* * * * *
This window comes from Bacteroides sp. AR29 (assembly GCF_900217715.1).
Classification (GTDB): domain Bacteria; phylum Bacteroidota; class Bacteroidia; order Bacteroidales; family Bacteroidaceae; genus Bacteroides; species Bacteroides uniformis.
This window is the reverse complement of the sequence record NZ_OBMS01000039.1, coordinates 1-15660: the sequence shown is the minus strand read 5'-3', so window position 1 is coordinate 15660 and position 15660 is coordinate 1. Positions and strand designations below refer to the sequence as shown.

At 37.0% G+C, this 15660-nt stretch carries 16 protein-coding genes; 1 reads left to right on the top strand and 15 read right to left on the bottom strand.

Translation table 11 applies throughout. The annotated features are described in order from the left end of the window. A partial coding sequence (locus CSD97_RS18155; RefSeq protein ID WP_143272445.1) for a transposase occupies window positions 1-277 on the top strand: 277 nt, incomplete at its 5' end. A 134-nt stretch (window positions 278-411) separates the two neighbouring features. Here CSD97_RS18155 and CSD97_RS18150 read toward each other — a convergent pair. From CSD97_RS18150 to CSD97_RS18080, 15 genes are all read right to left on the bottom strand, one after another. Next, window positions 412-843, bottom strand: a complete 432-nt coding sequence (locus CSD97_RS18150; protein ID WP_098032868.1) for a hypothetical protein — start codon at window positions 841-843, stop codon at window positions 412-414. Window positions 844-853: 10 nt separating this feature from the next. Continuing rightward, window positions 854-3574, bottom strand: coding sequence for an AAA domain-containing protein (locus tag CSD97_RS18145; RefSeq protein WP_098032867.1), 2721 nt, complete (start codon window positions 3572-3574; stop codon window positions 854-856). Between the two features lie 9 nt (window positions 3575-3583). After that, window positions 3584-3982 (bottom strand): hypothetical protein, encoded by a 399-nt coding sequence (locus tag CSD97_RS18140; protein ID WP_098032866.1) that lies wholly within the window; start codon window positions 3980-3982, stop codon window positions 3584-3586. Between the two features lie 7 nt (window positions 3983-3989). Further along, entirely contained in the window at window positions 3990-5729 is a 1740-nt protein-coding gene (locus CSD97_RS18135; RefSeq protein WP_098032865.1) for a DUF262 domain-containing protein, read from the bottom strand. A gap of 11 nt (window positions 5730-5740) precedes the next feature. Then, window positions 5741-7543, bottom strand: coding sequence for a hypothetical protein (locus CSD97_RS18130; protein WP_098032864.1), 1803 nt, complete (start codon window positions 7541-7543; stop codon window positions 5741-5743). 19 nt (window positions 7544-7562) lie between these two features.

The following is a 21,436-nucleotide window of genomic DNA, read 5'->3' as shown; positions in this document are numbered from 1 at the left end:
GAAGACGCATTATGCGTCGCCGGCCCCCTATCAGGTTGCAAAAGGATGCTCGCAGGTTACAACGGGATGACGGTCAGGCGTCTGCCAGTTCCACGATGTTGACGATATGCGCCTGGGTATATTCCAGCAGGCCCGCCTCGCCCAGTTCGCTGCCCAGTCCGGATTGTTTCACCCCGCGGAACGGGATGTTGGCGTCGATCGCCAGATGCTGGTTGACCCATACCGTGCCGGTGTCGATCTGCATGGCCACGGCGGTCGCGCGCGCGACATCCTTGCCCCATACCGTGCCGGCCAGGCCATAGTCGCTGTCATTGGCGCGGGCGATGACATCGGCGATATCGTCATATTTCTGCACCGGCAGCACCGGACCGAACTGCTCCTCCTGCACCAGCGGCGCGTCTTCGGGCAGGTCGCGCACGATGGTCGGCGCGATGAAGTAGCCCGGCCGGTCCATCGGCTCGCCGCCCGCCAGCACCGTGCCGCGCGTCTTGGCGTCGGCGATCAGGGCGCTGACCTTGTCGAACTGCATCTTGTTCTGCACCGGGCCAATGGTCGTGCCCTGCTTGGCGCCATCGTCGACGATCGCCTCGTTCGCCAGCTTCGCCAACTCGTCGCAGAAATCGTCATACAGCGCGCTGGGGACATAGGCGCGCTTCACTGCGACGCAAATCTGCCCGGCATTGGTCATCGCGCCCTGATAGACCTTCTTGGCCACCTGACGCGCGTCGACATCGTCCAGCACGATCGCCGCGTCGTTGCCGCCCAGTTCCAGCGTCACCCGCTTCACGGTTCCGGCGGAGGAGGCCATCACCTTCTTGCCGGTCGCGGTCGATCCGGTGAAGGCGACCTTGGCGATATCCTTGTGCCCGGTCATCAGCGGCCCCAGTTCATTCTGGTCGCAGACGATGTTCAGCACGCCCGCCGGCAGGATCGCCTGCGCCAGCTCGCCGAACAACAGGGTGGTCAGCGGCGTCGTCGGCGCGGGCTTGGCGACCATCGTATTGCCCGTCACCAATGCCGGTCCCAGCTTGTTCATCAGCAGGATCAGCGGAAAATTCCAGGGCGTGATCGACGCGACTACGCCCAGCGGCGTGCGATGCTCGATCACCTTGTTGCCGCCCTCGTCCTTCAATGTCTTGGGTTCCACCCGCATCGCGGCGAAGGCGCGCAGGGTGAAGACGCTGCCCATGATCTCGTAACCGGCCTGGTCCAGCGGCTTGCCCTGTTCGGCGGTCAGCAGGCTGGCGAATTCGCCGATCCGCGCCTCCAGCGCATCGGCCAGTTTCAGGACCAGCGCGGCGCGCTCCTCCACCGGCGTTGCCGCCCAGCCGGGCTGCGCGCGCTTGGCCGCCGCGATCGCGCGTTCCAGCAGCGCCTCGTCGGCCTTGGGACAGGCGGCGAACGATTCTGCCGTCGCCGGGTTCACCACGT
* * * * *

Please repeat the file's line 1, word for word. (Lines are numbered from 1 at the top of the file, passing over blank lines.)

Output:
This window comes from Bacteroides sp. AR29 (assembly GCF_900217715.1).